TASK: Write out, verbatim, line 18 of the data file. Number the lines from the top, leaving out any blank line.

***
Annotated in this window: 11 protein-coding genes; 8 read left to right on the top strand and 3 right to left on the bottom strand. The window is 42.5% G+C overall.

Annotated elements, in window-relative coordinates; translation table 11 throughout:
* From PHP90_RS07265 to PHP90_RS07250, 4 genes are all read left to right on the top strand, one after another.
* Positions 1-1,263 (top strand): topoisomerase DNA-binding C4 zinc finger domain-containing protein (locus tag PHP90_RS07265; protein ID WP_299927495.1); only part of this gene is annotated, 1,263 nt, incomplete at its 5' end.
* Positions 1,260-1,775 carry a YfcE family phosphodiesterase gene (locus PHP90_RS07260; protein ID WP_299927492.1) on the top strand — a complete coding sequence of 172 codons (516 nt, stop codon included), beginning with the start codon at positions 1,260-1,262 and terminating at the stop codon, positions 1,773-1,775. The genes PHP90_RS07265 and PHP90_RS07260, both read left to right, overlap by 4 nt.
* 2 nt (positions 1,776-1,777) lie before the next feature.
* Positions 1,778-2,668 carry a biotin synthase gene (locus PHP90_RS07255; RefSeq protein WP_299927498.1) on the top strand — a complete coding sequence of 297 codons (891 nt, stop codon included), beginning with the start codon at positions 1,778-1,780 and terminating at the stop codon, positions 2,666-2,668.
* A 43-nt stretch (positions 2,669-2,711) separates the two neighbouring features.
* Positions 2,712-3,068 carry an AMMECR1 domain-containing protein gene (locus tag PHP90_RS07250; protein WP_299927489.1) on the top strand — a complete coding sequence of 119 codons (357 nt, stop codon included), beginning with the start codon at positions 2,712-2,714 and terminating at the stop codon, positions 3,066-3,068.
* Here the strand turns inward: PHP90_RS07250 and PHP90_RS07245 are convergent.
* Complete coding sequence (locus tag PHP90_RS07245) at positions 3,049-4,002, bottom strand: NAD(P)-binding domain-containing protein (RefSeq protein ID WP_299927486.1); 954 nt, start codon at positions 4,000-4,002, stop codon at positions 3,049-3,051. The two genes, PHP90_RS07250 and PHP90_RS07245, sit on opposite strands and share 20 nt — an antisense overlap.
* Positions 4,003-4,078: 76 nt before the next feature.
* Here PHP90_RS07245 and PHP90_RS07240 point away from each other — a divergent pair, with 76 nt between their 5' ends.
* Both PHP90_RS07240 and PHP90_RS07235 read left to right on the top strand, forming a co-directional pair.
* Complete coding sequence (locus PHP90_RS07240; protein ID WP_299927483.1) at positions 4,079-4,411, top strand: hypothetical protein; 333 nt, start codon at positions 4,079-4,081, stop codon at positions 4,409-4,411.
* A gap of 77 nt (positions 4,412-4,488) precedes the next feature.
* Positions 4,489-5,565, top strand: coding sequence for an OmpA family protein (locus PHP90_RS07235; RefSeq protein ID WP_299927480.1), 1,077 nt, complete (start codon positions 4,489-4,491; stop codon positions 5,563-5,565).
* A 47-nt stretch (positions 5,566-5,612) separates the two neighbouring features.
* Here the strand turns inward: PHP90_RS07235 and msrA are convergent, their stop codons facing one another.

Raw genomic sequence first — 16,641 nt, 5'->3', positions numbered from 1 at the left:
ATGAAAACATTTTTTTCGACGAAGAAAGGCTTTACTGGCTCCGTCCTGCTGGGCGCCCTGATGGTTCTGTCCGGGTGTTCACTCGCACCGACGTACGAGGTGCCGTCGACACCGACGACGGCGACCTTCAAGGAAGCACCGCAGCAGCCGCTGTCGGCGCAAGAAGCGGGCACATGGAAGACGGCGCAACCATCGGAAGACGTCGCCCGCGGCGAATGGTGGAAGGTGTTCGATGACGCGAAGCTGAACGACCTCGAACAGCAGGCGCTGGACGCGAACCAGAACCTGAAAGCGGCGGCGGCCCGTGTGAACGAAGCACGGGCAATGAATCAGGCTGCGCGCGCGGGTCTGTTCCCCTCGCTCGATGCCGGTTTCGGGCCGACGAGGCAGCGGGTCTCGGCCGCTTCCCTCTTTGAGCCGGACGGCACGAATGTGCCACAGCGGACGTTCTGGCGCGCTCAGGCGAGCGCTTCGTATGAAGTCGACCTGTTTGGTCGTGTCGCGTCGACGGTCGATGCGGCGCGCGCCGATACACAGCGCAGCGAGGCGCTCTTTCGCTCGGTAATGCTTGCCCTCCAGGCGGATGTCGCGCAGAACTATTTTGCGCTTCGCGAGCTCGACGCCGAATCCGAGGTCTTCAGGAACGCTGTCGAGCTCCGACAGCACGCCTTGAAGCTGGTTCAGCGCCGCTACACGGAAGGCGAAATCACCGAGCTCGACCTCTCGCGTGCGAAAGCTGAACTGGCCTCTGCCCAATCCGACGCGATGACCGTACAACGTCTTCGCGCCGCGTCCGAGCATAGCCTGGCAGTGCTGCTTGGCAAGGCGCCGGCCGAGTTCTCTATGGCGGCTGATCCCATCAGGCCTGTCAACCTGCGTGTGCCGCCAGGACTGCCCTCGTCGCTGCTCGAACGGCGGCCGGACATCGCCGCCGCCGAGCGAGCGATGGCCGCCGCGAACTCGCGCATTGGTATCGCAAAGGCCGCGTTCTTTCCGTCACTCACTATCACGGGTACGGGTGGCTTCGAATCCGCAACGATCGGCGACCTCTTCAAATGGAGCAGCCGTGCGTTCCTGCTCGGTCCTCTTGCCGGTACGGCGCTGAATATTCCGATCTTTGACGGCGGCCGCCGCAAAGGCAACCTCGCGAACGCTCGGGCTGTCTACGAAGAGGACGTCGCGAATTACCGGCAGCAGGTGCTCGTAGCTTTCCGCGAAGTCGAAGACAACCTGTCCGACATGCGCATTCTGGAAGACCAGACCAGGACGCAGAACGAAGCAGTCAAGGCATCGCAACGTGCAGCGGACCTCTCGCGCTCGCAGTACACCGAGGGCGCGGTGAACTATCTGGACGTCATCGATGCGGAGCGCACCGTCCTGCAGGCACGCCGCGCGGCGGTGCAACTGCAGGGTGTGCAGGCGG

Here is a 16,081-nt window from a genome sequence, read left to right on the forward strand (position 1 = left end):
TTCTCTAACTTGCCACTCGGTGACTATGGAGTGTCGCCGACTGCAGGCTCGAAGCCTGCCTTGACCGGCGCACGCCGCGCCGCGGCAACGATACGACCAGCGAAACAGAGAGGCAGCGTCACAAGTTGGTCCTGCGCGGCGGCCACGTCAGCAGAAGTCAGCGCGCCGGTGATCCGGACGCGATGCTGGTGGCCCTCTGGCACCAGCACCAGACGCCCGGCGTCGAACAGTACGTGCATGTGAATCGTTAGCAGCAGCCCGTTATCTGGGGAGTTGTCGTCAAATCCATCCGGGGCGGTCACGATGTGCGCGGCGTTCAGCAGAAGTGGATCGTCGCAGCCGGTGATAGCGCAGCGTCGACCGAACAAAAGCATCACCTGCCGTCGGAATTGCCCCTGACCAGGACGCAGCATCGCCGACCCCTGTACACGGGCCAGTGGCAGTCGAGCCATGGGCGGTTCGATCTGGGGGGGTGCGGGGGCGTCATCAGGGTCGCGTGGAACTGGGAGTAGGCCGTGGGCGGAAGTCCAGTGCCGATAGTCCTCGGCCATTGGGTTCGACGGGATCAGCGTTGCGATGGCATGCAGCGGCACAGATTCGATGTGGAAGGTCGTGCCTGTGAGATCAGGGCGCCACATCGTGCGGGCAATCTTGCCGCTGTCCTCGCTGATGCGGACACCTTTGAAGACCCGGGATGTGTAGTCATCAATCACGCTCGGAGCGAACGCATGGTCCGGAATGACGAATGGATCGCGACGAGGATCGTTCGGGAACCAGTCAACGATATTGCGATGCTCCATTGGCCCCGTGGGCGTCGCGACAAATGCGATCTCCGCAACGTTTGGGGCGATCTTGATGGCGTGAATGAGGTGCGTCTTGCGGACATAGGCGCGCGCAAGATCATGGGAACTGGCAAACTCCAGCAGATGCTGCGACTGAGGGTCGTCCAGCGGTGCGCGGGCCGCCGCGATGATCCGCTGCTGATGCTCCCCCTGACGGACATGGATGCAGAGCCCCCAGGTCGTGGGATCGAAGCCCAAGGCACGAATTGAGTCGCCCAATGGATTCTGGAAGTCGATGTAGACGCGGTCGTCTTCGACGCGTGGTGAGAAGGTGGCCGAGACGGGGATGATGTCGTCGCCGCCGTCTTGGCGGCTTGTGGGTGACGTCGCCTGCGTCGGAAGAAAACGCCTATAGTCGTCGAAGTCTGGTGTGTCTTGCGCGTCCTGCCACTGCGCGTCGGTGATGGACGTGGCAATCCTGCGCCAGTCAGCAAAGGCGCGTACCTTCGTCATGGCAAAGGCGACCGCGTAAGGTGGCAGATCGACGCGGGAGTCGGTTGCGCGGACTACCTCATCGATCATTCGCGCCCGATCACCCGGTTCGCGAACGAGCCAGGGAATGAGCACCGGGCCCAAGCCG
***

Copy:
* A 47-nt stretch (positions 5,566-5,612) separates the two neighbouring features.